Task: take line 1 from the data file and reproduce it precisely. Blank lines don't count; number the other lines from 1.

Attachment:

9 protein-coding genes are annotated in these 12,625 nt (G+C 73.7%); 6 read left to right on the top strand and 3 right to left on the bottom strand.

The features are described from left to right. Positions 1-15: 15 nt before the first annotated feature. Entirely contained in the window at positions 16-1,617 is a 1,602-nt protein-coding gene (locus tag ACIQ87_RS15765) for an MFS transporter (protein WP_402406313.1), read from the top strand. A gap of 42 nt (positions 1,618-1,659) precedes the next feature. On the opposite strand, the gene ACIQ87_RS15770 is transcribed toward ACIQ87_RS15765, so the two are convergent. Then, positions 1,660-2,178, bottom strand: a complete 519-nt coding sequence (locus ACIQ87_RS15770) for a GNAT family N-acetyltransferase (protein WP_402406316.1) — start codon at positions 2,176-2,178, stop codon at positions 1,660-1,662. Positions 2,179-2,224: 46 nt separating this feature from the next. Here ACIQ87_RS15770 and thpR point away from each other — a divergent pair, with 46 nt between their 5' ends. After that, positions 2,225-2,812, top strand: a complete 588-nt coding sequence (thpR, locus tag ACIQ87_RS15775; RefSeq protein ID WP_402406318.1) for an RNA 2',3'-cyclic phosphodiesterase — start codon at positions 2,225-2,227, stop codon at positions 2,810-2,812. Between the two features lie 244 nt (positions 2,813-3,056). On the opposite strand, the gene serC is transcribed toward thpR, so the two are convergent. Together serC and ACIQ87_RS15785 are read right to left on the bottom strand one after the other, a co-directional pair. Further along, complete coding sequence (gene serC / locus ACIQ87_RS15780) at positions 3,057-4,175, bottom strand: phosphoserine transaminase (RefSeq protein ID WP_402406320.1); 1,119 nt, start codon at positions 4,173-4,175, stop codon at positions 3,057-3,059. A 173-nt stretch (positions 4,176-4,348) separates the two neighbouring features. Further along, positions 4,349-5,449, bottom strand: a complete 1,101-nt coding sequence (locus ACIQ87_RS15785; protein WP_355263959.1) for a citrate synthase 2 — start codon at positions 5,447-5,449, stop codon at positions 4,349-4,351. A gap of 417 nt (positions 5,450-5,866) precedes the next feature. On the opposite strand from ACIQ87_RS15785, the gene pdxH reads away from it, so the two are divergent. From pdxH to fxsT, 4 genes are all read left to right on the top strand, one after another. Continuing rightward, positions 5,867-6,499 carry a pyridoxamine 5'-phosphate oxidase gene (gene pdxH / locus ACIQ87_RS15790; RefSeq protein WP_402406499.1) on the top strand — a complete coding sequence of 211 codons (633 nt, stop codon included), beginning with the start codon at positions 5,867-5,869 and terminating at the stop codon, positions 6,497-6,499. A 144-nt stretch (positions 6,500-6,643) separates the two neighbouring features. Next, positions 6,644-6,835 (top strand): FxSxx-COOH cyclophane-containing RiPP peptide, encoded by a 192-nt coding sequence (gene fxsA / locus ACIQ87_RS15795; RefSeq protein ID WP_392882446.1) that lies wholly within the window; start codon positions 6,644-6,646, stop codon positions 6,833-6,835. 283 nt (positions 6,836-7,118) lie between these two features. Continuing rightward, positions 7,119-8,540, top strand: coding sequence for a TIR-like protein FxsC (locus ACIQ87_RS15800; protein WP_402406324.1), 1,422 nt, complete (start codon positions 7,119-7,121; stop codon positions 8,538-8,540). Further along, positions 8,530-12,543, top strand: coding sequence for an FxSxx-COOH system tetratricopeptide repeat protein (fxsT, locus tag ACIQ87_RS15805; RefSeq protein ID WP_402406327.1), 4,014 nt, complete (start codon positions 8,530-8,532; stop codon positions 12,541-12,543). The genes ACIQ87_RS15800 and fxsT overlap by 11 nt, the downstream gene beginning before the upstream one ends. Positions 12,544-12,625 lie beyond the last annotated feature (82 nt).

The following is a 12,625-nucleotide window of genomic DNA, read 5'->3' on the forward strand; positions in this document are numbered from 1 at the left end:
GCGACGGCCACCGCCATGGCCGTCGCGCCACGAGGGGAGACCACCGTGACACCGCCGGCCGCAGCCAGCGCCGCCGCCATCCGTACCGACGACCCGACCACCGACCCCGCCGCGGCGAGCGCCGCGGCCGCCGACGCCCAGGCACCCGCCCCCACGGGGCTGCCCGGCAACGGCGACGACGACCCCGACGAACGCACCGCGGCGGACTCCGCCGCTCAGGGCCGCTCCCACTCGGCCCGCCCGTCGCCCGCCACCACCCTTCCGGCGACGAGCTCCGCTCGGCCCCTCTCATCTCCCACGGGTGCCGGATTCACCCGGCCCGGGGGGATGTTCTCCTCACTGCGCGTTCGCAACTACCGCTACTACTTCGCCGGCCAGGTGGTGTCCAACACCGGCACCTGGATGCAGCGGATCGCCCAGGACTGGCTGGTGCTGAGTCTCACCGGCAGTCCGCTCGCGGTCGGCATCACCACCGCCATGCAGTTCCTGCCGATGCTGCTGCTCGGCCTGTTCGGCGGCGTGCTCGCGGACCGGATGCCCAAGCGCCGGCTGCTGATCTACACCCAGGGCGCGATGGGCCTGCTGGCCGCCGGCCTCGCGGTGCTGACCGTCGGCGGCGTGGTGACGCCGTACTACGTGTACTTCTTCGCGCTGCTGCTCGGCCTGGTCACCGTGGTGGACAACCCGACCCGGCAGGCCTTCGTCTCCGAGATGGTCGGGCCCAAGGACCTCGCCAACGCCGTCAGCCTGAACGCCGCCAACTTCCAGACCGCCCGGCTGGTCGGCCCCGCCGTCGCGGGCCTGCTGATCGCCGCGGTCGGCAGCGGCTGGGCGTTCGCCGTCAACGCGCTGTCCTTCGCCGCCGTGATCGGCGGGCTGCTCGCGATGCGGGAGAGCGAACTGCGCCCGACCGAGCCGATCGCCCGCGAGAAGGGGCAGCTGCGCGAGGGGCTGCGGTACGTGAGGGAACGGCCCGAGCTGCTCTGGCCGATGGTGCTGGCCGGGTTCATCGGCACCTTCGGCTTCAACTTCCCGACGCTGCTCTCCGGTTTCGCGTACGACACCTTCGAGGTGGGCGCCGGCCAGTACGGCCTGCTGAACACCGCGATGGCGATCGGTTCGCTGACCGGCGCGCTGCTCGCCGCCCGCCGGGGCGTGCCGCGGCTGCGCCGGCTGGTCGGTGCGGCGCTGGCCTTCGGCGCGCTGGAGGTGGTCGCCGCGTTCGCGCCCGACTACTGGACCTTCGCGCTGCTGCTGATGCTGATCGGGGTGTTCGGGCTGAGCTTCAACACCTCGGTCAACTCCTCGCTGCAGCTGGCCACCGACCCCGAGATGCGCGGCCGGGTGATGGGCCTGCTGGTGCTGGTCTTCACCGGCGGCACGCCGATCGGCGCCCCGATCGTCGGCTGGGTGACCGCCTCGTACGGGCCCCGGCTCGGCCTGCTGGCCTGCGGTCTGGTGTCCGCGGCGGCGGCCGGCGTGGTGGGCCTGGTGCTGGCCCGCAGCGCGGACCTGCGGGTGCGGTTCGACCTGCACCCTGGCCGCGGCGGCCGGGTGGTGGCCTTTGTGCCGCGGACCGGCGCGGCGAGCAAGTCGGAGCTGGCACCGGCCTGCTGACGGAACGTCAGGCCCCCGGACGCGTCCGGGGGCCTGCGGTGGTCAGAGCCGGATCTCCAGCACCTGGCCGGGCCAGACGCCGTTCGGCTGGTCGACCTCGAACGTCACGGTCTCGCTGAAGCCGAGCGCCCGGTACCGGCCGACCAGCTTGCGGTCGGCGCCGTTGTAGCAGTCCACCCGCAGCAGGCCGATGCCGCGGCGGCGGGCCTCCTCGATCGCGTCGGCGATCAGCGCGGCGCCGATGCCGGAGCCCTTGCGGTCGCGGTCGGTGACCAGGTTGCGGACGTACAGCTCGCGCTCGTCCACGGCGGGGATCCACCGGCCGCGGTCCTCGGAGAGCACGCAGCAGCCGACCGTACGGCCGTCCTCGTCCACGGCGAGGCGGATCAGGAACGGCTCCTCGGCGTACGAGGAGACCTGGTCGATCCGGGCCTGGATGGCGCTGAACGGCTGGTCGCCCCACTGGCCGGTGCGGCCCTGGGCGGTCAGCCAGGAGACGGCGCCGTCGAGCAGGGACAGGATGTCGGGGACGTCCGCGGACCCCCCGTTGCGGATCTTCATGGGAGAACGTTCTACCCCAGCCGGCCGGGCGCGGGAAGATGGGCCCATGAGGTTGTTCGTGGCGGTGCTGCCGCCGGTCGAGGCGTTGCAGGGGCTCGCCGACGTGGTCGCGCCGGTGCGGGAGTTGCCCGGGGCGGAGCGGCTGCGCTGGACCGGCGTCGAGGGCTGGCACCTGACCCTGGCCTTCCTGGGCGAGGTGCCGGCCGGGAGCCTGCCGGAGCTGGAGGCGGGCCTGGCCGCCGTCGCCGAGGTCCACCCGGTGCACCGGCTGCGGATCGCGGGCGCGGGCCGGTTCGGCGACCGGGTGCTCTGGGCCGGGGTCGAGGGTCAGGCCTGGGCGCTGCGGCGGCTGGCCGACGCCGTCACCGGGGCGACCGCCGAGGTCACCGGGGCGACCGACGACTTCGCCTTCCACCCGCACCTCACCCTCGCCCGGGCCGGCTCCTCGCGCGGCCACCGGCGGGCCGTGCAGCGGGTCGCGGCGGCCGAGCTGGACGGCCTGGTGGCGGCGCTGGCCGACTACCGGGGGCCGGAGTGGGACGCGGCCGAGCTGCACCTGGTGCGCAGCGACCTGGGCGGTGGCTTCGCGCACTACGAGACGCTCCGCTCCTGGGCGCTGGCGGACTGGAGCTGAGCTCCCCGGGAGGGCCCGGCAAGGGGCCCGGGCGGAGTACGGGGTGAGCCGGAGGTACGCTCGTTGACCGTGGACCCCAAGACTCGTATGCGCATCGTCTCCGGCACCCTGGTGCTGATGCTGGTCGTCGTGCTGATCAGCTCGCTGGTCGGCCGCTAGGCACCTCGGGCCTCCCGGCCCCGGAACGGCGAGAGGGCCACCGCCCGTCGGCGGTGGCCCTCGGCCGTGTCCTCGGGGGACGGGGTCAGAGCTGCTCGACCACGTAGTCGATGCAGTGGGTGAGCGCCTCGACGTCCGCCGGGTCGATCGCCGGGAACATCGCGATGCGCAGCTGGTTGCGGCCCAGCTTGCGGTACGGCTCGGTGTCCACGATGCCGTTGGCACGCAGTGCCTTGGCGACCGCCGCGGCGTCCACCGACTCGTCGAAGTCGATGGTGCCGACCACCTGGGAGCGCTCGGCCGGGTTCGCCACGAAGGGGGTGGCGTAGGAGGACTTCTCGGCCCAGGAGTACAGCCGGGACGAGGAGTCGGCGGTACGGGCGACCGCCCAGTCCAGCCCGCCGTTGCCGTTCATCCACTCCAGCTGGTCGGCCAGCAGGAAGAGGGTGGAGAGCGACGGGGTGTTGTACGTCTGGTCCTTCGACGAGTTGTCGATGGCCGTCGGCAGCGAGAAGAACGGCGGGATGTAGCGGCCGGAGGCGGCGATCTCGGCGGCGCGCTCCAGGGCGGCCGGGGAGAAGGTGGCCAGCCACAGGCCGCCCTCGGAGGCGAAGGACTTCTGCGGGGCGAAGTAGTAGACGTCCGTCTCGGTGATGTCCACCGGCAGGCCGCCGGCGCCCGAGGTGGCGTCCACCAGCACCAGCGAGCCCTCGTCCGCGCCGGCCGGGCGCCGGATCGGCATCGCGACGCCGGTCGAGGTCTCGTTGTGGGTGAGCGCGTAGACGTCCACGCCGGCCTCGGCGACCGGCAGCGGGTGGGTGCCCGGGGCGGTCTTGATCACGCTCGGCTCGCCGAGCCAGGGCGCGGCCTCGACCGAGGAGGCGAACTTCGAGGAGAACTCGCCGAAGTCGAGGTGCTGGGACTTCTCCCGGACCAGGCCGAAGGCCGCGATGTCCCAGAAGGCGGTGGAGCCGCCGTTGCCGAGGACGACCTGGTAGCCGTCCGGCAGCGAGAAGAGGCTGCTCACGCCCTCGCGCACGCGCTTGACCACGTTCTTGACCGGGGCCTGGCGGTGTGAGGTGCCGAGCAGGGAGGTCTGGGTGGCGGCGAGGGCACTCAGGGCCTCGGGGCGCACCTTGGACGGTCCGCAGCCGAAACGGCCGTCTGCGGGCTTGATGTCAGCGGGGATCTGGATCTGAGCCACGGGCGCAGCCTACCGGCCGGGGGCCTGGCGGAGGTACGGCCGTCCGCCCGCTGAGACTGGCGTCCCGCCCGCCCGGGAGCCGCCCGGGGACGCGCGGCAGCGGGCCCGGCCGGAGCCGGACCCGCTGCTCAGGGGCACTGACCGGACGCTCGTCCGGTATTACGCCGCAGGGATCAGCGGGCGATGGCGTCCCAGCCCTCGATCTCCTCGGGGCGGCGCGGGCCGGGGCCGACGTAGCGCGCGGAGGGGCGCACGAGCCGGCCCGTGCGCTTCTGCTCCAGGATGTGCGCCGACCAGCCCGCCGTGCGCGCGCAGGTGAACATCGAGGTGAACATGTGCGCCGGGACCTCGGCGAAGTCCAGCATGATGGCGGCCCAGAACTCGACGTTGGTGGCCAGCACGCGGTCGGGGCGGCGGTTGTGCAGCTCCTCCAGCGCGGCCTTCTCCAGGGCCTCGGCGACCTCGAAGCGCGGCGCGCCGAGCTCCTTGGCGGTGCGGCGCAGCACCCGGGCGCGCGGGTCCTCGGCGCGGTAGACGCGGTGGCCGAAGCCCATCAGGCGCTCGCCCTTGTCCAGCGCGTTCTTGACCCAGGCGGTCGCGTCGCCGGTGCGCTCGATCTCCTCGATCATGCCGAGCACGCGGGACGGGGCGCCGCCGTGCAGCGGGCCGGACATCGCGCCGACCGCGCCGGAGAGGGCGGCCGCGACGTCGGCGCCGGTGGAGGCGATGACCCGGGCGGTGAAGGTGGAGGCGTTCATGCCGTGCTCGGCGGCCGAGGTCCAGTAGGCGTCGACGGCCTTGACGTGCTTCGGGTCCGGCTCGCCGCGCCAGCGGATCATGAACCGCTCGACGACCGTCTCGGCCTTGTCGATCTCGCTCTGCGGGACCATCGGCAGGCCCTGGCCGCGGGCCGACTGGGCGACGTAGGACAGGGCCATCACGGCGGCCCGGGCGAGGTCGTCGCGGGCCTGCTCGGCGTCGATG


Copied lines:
9 protein-coding genes are annotated in these 12,625 nt (G+C 73.7%); 6 read left to right on the top strand and 3 right to left on the bottom strand.